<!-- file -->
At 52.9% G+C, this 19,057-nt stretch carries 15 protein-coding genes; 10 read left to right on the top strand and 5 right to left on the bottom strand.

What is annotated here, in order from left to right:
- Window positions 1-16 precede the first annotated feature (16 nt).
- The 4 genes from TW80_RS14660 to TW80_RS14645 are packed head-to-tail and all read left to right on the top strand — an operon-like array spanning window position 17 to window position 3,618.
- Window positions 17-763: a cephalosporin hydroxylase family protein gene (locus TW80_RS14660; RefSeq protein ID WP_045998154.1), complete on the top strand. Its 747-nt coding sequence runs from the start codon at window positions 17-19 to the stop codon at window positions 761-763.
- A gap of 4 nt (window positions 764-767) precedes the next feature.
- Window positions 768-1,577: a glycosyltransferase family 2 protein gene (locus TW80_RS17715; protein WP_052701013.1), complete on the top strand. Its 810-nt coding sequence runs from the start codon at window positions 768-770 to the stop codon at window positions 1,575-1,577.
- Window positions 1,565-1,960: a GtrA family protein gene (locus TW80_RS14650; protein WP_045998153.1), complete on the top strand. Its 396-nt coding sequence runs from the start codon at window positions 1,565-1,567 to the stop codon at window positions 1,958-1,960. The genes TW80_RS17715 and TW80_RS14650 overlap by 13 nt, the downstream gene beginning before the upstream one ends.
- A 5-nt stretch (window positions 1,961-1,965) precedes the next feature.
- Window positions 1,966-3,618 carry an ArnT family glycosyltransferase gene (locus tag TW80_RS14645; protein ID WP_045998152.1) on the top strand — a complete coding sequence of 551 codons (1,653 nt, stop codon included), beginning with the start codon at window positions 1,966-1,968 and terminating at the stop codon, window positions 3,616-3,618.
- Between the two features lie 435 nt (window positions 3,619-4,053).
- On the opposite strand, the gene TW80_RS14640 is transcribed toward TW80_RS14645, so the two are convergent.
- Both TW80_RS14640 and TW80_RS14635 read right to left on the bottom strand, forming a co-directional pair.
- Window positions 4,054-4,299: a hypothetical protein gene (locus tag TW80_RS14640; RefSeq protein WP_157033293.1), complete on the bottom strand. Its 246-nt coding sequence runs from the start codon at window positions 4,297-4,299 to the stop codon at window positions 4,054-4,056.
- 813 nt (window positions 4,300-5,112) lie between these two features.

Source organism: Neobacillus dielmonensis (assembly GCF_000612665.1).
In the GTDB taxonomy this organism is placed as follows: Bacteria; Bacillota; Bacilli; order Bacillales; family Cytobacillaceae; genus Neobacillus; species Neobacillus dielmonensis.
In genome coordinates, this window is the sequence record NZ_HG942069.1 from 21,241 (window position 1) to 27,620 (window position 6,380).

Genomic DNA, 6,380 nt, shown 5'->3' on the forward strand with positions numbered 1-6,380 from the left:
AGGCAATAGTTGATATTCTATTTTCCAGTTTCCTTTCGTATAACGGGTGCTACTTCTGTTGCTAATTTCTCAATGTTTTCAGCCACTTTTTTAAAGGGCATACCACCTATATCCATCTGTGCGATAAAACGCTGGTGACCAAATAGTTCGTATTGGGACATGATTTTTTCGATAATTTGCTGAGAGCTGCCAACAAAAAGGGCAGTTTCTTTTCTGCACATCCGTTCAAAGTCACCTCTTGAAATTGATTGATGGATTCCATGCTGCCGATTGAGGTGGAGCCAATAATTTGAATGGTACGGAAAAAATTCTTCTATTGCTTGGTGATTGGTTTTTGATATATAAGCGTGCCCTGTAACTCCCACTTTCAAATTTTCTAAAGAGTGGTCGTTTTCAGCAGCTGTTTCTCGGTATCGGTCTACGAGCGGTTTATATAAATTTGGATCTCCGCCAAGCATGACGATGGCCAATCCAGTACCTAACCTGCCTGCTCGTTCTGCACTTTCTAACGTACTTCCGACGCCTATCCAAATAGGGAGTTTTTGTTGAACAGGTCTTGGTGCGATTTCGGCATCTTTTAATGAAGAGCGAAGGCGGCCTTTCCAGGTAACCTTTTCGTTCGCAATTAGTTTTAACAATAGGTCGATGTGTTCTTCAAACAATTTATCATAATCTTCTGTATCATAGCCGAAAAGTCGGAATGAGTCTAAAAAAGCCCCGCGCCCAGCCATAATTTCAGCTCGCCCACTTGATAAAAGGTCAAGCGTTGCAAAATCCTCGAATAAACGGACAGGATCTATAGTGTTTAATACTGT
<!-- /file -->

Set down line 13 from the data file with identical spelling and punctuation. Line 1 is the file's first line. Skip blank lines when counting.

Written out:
- Both TW80_RS14640 and TW80_RS14635 read right to left on the bottom strand, forming a co-directional pair.